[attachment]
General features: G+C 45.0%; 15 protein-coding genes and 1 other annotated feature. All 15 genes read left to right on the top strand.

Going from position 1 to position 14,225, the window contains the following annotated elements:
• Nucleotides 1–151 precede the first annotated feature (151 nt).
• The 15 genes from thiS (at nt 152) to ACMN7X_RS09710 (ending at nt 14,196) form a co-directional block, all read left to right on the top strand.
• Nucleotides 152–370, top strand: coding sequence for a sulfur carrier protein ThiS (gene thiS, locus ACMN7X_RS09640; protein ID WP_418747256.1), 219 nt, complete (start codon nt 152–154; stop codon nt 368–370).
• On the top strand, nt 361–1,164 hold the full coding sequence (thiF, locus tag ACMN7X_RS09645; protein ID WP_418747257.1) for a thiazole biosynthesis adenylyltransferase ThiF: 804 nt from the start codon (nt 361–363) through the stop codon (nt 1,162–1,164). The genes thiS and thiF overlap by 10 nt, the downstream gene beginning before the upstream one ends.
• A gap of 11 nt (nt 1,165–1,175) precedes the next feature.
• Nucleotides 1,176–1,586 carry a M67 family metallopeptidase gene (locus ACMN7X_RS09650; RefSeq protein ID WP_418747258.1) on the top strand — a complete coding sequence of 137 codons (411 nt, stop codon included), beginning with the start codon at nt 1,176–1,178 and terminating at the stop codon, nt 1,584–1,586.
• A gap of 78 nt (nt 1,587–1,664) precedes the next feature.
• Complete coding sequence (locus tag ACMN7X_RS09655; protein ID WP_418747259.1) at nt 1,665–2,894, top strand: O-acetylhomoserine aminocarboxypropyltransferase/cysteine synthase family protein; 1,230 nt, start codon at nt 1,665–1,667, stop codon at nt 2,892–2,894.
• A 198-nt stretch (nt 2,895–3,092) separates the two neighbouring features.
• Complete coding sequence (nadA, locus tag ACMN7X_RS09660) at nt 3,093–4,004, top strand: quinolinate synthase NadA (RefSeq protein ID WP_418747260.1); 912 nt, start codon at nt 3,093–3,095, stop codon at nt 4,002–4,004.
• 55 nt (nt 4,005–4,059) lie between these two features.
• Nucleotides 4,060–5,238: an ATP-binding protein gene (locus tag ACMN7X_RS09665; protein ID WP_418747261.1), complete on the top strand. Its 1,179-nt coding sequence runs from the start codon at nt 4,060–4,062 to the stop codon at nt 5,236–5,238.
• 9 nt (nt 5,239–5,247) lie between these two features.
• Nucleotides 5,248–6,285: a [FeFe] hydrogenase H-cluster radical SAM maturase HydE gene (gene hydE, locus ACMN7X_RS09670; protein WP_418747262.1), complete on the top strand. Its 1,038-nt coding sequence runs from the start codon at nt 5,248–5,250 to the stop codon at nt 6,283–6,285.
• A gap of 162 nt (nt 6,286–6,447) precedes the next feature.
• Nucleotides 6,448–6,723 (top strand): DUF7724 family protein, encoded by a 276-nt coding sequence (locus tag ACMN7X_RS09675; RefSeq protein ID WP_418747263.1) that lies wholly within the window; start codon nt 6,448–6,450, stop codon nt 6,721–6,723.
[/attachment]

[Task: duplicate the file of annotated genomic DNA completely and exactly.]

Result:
General features: G+C 45.0%; 15 protein-coding genes and 1 other annotated feature. All 15 genes read left to right on the top strand.

Going from position 1 to position 14,225, the window contains the following annotated elements:
• Nucleotides 1–151 precede the first annotated feature (151 nt).
• The 15 genes from thiS (at nt 152) to ACMN7X_RS09710 (ending at nt 14,196) form a co-directional block, all read left to right on the top strand.
• Nucleotides 152–370, top strand: coding sequence for a sulfur carrier protein ThiS (gene thiS, locus ACMN7X_RS09640; protein ID WP_418747256.1), 219 nt, complete (start codon nt 152–154; stop codon nt 368–370).
• On the top strand, nt 361–1,164 hold the full coding sequence (thiF, locus tag ACMN7X_RS09645; protein ID WP_418747257.1) for a thiazole biosynthesis adenylyltransferase ThiF: 804 nt from the start codon (nt 361–363) through the stop codon (nt 1,162–1,164). The genes thiS and thiF overlap by 10 nt, the downstream gene beginning before the upstream one ends.
• A gap of 11 nt (nt 1,165–1,175) precedes the next feature.
• Nucleotides 1,176–1,586 carry a M67 family metallopeptidase gene (locus ACMN7X_RS09650; RefSeq protein ID WP_418747258.1) on the top strand — a complete coding sequence of 137 codons (411 nt, stop codon included), beginning with the start codon at nt 1,176–1,178 and terminating at the stop codon, nt 1,584–1,586.
• A gap of 78 nt (nt 1,587–1,664) precedes the next feature.
• Complete coding sequence (locus tag ACMN7X_RS09655; protein ID WP_418747259.1) at nt 1,665–2,894, top strand: O-acetylhomoserine aminocarboxypropyltransferase/cysteine synthase family protein; 1,230 nt, start codon at nt 1,665–1,667, stop codon at nt 2,892–2,894.
• A 198-nt stretch (nt 2,895–3,092) separates the two neighbouring features.
• Complete coding sequence (nadA, locus tag ACMN7X_RS09660) at nt 3,093–4,004, top strand: quinolinate synthase NadA (RefSeq protein ID WP_418747260.1); 912 nt, start codon at nt 3,093–3,095, stop codon at nt 4,002–4,004.
• 55 nt (nt 4,005–4,059) lie between these two features.
• Nucleotides 4,060–5,238: an ATP-binding protein gene (locus tag ACMN7X_RS09665; protein ID WP_418747261.1), complete on the top strand. Its 1,179-nt coding sequence runs from the start codon at nt 4,060–4,062 to the stop codon at nt 5,236–5,238.
• 9 nt (nt 5,239–5,247) lie between these two features.
• Nucleotides 5,248–6,285: a [FeFe] hydrogenase H-cluster radical SAM maturase HydE gene (gene hydE, locus ACMN7X_RS09670; protein WP_418747262.1), complete on the top strand. Its 1,038-nt coding sequence runs from the start codon at nt 5,248–5,250 to the stop codon at nt 6,283–6,285.
• A gap of 162 nt (nt 6,286–6,447) precedes the next feature.
• Nucleotides 6,448–6,723 (top strand): DUF7724 family protein, encoded by a 276-nt coding sequence (locus tag ACMN7X_RS09675; RefSeq protein ID WP_418747263.1) that lies wholly within the window; start codon nt 6,448–6,450, stop codon nt 6,721–6,723.